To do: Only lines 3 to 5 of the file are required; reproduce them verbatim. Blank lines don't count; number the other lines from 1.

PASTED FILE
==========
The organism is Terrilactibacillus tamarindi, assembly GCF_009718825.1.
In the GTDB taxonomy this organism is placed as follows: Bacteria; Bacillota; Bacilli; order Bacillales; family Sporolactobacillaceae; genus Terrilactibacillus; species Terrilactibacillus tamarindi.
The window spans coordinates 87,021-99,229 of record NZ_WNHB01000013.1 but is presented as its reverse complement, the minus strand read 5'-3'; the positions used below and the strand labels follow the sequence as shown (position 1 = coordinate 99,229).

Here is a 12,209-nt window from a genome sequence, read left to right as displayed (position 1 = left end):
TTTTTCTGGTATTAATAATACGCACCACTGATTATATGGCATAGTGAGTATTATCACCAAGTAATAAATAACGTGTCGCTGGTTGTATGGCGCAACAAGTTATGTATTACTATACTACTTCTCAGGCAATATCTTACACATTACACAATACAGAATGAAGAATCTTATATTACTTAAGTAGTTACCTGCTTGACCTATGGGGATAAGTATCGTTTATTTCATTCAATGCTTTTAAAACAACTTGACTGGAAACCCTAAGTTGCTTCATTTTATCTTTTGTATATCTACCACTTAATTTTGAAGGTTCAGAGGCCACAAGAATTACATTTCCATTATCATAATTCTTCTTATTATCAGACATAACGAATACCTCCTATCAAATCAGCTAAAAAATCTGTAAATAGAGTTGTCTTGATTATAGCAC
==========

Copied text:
The window spans coordinates 87,021-99,229 of record NZ_WNHB01000013.1 but is presented as its reverse complement, the minus strand read 5'-3'; the positions used below and the strand labels follow the sequence as shown (position 1 = coordinate 99,229).

Here is a 12,209-nt window from a genome sequence, read left to right as displayed (position 1 = left end):
TTTTTCTGGTATTAATAATACGCACCACTGATTATATGGCATAGTGAGTATTATCACCAAGTAATAAATAACGTGTCGCTGGTTGTATGGCGCAACAAGTTATGTATTACTATACTACTTCTCAGGCAATATCTTACACATTACACAATACAGAATGAAGAATCTTATATTACTTAAGTAGTTACCTGCTTGACCTATGGGGATAAGTATCGTTTATTTCATTCAATGCTTTTAAAACAACTTGACTGGAAACCCTAAGTTGCTTCATTTTATCTTTTGTATATCTACCACTTAATTTTGAAGGTTCAGAGGCCACAAGAATTACATTTCCATTATCATAATTCTTCTTATTATCAGACATAACGAATACCTCCTATCAAATCAGCTAAAAAATCTGTAAATAGAGTTGTCTTGATTATAGCAC